Fresh from a series of policy wins, President Joe Biden kicked off the general election campaign season Thursday night with a well-attended rally at Richard Montgomery High School in Rockville.
Roused by an exuberant crowd in deeply Democratic Montgomery County, leading national and state party leaders expressed growing hope for Democrats nationally in the November mid-term elections.
“Let me state the obvious, there’s a lot at stake in this election,” Biden told the crowd of more than 2,400 in the school gymnasium.
The event was studded with Maryland’s own Democratic powerhouses, including House Majority Leader Steny Hoyer, Rep. Jamie Raskin, Sen. Ben Cardin and the Democratic nominees for governor and lieutenant governor, Wes Moore and Aruna Miller.
Moore sat on stage with Biden during the president’s speech.
After being introduced by Moore, Biden opened his 29-minute speech with generous remarks about several Maryland Democrats who had spoken before him, sprinkled with some good-natured ribbing.
“Wes is the real deal. Folks, he is a combat veteran. The only drawback is, he’s a Rhodes Scholar.”
Speaking of Maryland’s U.S. senators, Ben Cardin and Chris Van Hollen, Biden told the crowd, “You have literally two of the best senators in the United States.”
“They’re strong and principled and effective,” he said. “Keep them. You need them. No, I need them.”
Biden turned next to the two members of the House of Representatives who spoke, House Majority Leader Steny Hoyer and Jamie Raskin.
“Steny Hoyer, he’s been my friend for a long time. And how about that Jamie Raskin? He’s done an incredible job coming out of tragic circumstances for his family.”
A long list of party celebrities and statewide candidates served as warm-up acts to Biden, offering many of the same talking points about Democratic accomplishments of the past 18 months — the recently passed Inflation Reduction Act, bipartisan infrastructure act, gun reform laws — and drew contrasts with the Republican party under the influence of former President Donald Trump.
Some of the loudest bouts of applause throughout the night were for Biden’s student debt relief plan announced earlier in the week.
Vows to restore and protect reproductive rights also received especially loud cheers.
Biden promised the crowd that if Democrats win a majority in Congress, he would codify the rights once guaranteed by Roe v. Wade and said “I’m going to ban assault weapons in this country.”
“Were going to do it for your kids. Who are going to learn how to read and write in school, instead of duck and cover,” Biden said.
But the Democratic luminaries also stressed that they would not take anything for granted in the upcoming general election.
“People have said to me since our primary win: ‘Isn’t it great that you have to go up against Dan Cox?’” Moore told the crowd. “My answer is clear and consistent: Do not underestimate what we’re up against.”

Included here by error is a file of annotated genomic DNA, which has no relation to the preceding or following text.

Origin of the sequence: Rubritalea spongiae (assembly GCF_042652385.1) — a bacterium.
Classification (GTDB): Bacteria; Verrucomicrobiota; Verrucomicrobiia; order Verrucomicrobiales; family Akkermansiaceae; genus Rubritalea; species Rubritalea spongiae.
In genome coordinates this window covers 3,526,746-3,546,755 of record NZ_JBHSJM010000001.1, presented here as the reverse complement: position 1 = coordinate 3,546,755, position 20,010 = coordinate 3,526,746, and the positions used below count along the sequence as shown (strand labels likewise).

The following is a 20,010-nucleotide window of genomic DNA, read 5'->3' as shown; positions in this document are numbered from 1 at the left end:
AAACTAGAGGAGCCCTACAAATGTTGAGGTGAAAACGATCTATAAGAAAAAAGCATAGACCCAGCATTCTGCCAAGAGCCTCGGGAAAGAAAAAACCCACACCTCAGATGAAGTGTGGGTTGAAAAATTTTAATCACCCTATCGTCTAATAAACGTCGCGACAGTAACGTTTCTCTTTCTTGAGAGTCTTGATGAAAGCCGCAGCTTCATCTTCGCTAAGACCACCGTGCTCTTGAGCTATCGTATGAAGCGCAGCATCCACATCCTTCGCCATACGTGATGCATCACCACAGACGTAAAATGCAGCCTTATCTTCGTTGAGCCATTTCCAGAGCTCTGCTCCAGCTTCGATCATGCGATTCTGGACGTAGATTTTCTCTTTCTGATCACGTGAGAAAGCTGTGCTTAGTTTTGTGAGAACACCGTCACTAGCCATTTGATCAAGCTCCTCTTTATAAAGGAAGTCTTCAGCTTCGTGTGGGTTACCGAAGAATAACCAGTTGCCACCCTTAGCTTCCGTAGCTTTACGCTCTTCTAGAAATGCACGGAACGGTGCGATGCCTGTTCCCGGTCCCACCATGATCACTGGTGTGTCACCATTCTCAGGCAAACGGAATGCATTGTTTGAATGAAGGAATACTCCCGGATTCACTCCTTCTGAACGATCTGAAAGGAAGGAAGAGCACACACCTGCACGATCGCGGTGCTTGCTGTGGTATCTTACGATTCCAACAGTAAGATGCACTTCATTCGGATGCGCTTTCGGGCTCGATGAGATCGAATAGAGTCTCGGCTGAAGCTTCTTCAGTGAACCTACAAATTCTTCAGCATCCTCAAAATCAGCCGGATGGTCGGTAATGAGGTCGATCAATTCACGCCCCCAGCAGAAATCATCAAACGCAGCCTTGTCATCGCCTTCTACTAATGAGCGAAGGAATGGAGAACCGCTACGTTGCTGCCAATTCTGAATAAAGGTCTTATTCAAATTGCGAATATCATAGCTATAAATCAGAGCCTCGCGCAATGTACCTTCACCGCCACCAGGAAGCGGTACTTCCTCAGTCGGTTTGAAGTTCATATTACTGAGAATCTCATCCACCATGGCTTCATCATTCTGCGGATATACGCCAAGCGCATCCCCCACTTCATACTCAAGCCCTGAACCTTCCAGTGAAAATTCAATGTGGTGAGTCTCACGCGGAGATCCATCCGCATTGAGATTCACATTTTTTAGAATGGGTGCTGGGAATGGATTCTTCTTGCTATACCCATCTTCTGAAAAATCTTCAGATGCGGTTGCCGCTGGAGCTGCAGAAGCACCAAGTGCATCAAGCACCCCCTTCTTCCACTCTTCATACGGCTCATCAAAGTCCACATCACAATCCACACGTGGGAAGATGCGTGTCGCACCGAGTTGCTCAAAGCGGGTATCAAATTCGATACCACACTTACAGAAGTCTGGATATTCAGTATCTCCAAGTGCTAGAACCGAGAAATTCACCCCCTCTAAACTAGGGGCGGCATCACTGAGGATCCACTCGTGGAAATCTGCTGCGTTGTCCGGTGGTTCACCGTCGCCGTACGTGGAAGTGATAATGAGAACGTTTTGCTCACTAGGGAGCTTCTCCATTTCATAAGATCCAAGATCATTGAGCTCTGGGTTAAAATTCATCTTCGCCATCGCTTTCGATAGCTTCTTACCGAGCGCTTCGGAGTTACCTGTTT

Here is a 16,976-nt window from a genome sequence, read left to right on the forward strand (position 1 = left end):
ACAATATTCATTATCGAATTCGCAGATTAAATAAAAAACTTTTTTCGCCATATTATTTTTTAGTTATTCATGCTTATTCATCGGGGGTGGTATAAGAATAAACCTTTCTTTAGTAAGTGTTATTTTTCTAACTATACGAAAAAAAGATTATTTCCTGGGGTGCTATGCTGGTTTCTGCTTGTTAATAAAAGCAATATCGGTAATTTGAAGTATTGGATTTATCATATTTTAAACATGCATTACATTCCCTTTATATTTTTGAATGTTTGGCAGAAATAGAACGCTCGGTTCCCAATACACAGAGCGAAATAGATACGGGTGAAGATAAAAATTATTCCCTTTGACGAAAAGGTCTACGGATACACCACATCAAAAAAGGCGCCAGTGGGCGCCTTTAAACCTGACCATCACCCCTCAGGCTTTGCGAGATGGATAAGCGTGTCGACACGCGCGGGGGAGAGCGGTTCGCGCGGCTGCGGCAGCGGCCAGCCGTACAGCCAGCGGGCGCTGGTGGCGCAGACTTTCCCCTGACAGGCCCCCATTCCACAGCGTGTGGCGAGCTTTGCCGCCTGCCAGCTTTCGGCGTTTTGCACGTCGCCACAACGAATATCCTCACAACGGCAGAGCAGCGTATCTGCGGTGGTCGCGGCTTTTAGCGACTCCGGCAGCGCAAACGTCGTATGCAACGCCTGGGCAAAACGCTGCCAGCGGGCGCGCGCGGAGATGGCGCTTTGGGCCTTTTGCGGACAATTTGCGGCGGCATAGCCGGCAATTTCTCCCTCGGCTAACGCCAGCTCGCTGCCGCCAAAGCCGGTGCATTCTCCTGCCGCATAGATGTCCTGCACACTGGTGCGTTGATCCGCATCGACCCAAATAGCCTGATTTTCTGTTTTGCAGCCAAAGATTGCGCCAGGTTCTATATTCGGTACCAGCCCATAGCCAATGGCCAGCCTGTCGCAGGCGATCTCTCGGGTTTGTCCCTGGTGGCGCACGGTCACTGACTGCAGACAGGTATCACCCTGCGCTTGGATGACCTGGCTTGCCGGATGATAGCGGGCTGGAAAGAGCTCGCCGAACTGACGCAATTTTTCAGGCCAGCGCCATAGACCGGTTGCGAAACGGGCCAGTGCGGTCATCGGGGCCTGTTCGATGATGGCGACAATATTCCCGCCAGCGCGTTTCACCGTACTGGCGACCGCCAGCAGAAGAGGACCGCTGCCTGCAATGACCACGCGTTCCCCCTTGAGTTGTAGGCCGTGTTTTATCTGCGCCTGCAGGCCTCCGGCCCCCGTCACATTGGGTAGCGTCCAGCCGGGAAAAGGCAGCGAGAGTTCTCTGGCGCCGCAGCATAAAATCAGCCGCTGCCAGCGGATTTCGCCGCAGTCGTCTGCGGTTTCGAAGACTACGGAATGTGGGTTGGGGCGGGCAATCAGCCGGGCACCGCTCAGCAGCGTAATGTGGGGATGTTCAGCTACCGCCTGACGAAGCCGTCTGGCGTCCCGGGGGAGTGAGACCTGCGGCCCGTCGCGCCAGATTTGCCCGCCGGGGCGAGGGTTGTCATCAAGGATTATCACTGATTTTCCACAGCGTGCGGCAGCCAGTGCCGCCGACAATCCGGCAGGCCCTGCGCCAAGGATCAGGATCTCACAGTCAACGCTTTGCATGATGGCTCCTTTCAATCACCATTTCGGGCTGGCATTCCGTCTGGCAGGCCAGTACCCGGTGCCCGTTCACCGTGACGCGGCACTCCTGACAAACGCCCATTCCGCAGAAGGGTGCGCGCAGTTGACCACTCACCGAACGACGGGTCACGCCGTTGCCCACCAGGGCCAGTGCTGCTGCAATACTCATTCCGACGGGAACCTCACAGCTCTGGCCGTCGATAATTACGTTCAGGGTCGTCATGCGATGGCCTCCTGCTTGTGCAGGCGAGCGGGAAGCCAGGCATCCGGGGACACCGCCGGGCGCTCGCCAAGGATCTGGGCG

Moore continued: “It is not ‘great’ that in November we are facing an election denier. An insurrectionist who called for Mike Pence to be hung for certifying a free and fair election,” Moore said. “For me, patriotism meant leaving my family and wearing my country’s uniform and leading soldiers with the 82nd Airborne in Afghanistan. For Dan Cox, patriotism meant organizing buses to join him at the capitol on January 6th.”
The emotional crest of the 2 1/2 long program was delivered by Raskin, long a folk hero in his Montgomery County-based district but rapidly becoming a national progressive icon due to his regular prosecution of the legal and political cases against Trump and his defense of U.S. democracy.
To wild cheers and applause, Raskin sought to delineate the differences between Democrats and Republicans, name-checking Thomas Jefferson, Franklin and Eleanor Roosevelt, John Lewis, “the great Elijah Cummings,” and “the last great Republican president, Abraham Lincoln” along the way.
He ended his speech by quoting Frederick Douglass and Thomas Paine.
“Tyranny, like hell, is not easily conquered,” Raskin said. “…The more difficult the struggle, the more glorious the end.”
Hoyer, known over his 55 years in Maryland politics for his long and passionate speeches, lamented having to follow Raskin on the program.
“These are the times that try Steny Hoyer’s soul, going after Jamie Raskin,” he quipped.
Maryland Republicans and conservatives had hoped to use Biden’s appearance in Rockville for some counter-programming – and to publicize their own agenda.
But it didn’t entirely work out as planned.
Del. Dan Cox (R-Frederick), the GOP nominee for governor, had scheduled a news conference for Thursday afternoon outside the Montgomery County Circuit Courthouse in Rockville, just a few blocks from where the Democratic rally was taking place, but he abruptly canceled about two hours beforehand and issued a statement instead.